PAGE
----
6. DAPI (4',6-diamidino-2-phenylindole) (Thermo Fisher Scientific, Thermo ScientificTM, catalog number: 62247 )
    7. Triton X-100 (Sigma-Aldrich, catalog number: X100-500ML )
    8. 4% paraformaldehyde (Santa Cruz Biotechnology, catalog number: sc-281692 )
    9. Bovine serum albumin (Sigma-Aldrich, catalog number: A2153-100G )
    10. Sucrose (Sigma-Aldrich, catalog number: S7903 )
    11. OCT compound (Fisher Scientific, catalog number: 23730571 )
    12. Primary and secondary antibodies (see Table 1 below)

      Table 1. Primary and Secondary antibodies for immunofluorescence

      Catalog Number
      Vendor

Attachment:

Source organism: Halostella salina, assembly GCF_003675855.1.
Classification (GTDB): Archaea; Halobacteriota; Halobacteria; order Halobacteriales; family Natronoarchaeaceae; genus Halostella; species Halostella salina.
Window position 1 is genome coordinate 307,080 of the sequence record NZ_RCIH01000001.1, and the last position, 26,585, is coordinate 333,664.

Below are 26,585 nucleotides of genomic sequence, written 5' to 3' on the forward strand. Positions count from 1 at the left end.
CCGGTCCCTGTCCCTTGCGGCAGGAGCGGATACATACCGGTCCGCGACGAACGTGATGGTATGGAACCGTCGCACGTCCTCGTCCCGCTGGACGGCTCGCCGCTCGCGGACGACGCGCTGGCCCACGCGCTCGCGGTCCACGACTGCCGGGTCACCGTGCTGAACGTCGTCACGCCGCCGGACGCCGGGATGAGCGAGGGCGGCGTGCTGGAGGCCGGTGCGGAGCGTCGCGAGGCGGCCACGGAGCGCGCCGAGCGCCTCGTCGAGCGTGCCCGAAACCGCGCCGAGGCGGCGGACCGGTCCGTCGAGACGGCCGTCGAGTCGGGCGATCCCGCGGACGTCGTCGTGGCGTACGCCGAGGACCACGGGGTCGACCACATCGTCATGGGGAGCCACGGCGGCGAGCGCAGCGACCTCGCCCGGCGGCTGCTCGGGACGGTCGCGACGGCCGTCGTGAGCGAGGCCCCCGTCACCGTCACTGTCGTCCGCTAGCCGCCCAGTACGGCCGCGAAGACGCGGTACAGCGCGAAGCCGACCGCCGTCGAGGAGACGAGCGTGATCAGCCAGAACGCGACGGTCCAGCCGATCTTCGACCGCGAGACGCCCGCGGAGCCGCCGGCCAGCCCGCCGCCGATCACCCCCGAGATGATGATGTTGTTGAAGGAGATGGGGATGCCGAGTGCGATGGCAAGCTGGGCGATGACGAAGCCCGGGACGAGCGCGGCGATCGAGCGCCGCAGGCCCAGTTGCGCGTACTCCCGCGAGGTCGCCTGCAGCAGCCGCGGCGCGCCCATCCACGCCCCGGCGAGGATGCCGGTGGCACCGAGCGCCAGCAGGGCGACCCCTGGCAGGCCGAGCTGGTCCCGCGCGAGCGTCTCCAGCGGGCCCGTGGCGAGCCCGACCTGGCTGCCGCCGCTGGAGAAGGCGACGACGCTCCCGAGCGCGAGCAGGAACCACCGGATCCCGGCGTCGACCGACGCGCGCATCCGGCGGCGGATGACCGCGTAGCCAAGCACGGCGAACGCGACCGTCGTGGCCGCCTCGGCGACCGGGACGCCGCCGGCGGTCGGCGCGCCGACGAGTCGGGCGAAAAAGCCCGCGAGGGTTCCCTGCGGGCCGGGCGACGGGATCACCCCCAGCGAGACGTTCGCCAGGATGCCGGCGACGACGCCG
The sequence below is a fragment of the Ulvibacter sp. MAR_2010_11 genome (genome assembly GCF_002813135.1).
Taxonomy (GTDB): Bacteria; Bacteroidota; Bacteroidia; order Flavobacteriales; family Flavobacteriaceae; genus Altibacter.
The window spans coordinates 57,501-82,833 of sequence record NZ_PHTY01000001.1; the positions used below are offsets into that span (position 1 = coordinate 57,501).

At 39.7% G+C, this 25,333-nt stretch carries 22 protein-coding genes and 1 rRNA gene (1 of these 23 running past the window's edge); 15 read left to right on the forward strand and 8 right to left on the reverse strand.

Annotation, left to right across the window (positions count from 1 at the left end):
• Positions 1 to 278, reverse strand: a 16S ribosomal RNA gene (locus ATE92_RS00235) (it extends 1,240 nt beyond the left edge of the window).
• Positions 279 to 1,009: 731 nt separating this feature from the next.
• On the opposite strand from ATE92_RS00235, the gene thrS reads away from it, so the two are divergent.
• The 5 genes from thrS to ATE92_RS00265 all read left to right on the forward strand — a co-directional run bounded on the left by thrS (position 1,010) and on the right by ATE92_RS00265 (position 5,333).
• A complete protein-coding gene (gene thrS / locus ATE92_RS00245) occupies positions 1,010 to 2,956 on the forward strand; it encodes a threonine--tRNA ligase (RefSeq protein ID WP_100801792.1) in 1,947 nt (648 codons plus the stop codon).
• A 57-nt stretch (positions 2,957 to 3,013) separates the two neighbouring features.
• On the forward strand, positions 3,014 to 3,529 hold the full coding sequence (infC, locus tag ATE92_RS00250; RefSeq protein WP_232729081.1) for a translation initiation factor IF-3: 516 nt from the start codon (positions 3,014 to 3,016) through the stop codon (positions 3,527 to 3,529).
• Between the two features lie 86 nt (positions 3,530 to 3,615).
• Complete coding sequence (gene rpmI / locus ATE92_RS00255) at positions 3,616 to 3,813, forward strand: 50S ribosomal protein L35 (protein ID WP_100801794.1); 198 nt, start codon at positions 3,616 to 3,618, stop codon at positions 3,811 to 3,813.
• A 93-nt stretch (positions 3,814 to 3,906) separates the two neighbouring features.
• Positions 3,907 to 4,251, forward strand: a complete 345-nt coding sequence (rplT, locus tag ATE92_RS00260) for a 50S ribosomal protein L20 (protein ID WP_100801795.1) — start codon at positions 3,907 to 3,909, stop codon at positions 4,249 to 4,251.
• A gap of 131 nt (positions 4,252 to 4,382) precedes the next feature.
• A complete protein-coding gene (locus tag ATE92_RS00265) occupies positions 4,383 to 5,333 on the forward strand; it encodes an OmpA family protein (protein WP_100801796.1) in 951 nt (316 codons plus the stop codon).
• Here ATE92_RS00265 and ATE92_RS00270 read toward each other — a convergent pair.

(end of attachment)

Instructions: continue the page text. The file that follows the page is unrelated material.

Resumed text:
Name
      Target
      Primary antibody ab76013 Abcam Rabbit monoclonal, anti-NKX2.1, 1:200
      Reacts with: Mouse, Rat, Human
      Airway epithelium
      Primary antibody
      ab23630
      Abcam
      Rabbit polyclonal, anti-FOXA2, 1:200
      Reacts with: Mouse, Rat, Human
      Airway epithelium
      Primary antibody
      ab53121
      Abcam
      Rabbit polyclonal, anti-Cytokeratin 5, 1:500-1:1,000
      Reacts with: Mouse, Rat, Human
      Basal cells
      Primary antibody
      GTX102425
      GeneTex
      Rabbit polyclonal, anti-p63, 1:300
      Reacts with: Mouse, Rat, Human
      Basal cells
      Primary antibody
      T6793
      Sigma-Aldrich
      Mouse monoclonal (clone 6-11B-1), anti-Acetylated tubulin, 1:2,000-5,000
      Reacts with: plant, pig, human, monkey, hamster, invertebrates, chicken, bovine, rat, frog, protista, mouse
      Ciliated cells
      Primary antibody
      14-9965-82
      Thermo Fisher Scientific
      Mouse monoclonal (clone 2A5), anti-FOXJ1, 1:100
      Reacts with: Mouse, Human
      Ciliated cells
      Primary antibody
      HPA031828